Market Overview

While Big Businesses Flash Recession, Small Businesses Look To Expand

While Big Businesses Flash Recession, Small Businesses Look To Expand

The final few days of 2018 turned out to be absolute chaos in the business world. Equity markets were plunging, the Federal Reserve seemed intent on continuing its hawkish interest rate policy, and everyone was certain that the 10-year economic expansion that the U.S. has experienced since the 2008 recession was about to suddenly come crashing down around them.

By most accounts at the time, 2019 was going to mark the end of this expansion’s endless summer, and businesses of all sizes were going to feel the impact.

The More Money We Come Across...

At least, that was the impression according to the results of several business sentiment surveys conducted among the world’s highest paid executives late that year.

The annual Duke CFO Global Business Outlook survey reported that more than 80 percent of financial executives believe a recession is likely to hit global economies in 2020, while a New York Times survey of 134 Yale CEO Summit attendees stated that the slowdown would start sometime in 2019.

Whether late-2018’s market anxiety caused this drop in executive confidence or the other way around, the negative sentiment within private business wasn’t actually as unanimous as those surveys suggest. After all, while global businesses entered the year contending with global uncertainties, the vast majority of business owners were riding the wake of a still expanding business cycle.

...The More Problems We See

The latest edition of Pepperdine’s Private Capital Markets Report reveals that, while 43 percent of small to medium-sized business (SMB) owners are preparing for a recession in 2019 by cutting back on business loans from traditional lenders like national or regional banks, the vast majority (86 percent) are still optimistic about growth in 2019.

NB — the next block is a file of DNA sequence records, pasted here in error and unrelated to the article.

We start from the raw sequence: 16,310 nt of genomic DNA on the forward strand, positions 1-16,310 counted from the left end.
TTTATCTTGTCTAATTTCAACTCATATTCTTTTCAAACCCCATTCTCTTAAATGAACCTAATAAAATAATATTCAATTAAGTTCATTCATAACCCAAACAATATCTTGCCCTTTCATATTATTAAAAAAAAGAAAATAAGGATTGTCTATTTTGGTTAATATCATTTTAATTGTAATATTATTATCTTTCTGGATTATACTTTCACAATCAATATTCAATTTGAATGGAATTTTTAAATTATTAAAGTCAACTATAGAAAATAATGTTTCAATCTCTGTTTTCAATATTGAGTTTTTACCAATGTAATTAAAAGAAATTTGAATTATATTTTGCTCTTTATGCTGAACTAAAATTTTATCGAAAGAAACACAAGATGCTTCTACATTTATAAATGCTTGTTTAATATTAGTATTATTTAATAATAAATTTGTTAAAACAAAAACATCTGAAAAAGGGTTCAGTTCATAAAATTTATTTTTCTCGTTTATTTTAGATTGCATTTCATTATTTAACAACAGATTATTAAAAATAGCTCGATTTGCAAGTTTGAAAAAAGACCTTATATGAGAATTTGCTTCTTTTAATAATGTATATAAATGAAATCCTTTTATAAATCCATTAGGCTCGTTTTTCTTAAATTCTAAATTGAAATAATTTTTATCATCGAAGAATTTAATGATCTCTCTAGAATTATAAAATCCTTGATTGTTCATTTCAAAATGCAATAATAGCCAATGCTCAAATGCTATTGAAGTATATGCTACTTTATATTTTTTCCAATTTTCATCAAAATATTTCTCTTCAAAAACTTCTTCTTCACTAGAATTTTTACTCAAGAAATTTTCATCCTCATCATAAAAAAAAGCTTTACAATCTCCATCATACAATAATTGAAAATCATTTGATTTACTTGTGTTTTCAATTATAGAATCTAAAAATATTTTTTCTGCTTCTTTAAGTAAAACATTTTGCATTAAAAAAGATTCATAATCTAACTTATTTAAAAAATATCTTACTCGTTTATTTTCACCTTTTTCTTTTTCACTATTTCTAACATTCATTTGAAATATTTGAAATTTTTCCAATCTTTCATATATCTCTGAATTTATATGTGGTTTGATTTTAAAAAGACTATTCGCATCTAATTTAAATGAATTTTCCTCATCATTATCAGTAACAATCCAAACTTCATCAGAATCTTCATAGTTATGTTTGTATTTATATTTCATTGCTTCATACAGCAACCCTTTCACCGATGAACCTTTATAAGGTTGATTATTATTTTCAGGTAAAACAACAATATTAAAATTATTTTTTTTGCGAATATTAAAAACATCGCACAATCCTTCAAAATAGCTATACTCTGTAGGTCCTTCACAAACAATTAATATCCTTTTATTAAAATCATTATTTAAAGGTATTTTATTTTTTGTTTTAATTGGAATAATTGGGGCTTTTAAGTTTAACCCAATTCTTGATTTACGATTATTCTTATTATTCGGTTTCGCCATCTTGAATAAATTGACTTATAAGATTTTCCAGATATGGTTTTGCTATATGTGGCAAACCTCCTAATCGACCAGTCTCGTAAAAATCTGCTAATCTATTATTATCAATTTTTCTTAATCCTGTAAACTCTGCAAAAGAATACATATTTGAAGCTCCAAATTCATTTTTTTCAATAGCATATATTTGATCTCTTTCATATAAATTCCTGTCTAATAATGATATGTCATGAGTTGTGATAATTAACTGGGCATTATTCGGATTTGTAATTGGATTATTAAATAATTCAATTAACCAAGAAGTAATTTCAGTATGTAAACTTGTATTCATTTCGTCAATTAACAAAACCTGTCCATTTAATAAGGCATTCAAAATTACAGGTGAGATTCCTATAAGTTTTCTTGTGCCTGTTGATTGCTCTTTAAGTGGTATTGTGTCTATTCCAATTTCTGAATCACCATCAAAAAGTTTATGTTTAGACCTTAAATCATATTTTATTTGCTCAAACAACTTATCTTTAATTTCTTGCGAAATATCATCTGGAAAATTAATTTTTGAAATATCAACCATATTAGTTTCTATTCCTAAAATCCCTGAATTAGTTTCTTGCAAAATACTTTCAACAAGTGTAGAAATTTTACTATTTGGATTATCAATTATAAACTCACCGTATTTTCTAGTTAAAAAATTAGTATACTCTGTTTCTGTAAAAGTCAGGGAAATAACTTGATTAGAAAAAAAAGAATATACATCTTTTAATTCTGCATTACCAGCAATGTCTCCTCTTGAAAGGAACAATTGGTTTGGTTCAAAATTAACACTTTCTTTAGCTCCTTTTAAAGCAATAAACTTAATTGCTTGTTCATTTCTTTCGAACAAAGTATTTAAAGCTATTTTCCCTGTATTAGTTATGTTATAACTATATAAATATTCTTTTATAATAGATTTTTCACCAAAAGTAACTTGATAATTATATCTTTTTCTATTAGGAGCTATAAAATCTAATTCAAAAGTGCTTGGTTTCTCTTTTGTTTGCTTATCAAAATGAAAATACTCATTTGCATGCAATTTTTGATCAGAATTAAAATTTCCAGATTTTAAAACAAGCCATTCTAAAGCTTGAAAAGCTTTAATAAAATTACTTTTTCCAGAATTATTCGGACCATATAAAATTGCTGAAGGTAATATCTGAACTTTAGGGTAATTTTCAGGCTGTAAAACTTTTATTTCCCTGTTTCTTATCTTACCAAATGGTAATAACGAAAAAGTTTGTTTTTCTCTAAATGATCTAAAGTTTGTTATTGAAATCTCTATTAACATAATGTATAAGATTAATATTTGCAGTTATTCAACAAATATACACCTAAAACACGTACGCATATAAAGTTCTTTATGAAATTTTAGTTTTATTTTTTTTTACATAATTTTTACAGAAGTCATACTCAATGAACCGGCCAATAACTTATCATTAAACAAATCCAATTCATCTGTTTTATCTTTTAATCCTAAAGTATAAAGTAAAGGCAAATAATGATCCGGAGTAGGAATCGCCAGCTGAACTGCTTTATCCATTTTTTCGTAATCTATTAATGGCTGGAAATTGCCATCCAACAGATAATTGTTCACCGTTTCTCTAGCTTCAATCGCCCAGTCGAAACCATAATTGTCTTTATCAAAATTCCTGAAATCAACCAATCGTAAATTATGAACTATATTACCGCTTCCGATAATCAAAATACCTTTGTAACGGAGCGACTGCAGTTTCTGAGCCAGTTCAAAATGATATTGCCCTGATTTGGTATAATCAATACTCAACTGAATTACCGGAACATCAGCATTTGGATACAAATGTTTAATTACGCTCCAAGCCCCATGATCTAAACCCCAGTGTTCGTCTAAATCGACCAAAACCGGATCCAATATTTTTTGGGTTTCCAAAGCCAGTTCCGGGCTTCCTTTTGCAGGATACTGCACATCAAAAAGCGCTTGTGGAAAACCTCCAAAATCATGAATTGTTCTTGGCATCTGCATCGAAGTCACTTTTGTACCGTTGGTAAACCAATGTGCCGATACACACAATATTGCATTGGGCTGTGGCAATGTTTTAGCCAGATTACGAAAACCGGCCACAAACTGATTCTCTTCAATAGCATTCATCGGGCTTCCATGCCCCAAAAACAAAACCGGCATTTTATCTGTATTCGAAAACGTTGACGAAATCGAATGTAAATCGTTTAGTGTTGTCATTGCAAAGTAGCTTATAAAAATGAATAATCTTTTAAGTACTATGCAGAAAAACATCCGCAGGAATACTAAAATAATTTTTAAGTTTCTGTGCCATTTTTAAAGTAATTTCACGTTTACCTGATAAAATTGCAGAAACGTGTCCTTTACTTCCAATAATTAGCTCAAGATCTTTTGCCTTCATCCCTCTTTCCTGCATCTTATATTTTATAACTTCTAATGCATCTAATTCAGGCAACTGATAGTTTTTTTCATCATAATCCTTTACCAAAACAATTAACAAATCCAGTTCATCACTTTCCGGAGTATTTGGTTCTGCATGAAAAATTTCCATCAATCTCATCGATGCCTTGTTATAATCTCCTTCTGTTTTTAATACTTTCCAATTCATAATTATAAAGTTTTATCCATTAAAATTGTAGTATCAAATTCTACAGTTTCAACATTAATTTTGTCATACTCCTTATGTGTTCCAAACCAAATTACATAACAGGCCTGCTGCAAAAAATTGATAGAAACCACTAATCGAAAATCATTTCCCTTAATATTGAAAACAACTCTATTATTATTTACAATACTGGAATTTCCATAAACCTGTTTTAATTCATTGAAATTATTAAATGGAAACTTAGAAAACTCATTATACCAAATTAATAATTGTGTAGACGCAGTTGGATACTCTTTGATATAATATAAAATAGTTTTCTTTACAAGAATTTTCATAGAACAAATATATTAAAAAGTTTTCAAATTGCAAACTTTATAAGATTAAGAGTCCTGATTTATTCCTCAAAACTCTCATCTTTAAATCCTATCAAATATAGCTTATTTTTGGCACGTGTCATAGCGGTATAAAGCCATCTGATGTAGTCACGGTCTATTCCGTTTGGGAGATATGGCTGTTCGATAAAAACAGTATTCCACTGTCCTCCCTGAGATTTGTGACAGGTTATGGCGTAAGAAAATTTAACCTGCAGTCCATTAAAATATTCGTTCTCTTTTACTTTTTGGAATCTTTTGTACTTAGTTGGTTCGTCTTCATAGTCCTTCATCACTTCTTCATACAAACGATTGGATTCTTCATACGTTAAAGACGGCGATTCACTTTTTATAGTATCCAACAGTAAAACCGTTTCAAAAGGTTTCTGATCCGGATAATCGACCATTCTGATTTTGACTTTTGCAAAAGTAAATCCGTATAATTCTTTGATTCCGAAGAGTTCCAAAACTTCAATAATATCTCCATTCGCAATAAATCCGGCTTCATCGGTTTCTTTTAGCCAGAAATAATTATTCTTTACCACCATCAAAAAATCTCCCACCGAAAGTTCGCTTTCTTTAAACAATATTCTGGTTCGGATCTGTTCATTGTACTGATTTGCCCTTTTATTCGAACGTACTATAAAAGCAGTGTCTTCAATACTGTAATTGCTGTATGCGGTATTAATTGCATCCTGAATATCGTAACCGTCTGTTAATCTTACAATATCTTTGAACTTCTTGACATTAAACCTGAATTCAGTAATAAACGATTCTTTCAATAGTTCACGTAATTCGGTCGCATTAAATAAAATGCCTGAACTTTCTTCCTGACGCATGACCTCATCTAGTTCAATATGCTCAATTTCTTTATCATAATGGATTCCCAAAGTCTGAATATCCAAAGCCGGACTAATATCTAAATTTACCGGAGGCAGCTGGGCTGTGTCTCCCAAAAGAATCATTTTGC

What’s more, the report elaborates that a similar contingent of SMB respondents plan on seeking less cumbersome ways to keep capital flowing through 2019 by way of smaller, nontraditional forms of funding like credit cards or family loans.

Similar options like capital financing from fintech lenders like Credibly are also seeing a major influx of financing requests in 2019. Technology-focused lenders, which specialize in the kind of short-term operational financing outlined in the Pepperdine survey, are quickly becoming many SMBs first choice in capital funding tailored to their specific needs. In fact, a survey conducted among its previous clients showed that 62.5 percent of respondents applied for financing through Credibly before seeking a traditional business loan.

The No-Show Slowdown

Beyond sentiment signals, the actual numbers reported by SMBs in the initial two months of the year do not uncover much anxiety mounting among owners.

For example, the results from the first two ADP National Employment Reports of 2019 show businesses with fewer than 500 employees adding more than 250,000 new hires to their payroll to start the year. As a point of comparison, that’s more than double the new hires in the same period of 2018

Backing up that huge increase, the National Federation of Independent Business’ February Jobs report registered its largest month-over-month increase in 45 years, with an average net addition of 0.52 workers per firm of the 10,000 businesses surveyed for the report.

Whatever fate holds for the remainder of fiscal year 2019, the economic and business activity that has taken place in the first few months of the year place it among one of the strongest periods in recent history. While multinational firms and big banks might feel the pinch of global trade spats and smaller loan portfolios, small businesses and other drivers of the domestic economy are ready to expand in whatever economic environment 2019 manifests.

Credibly is a content partner of Benzinga


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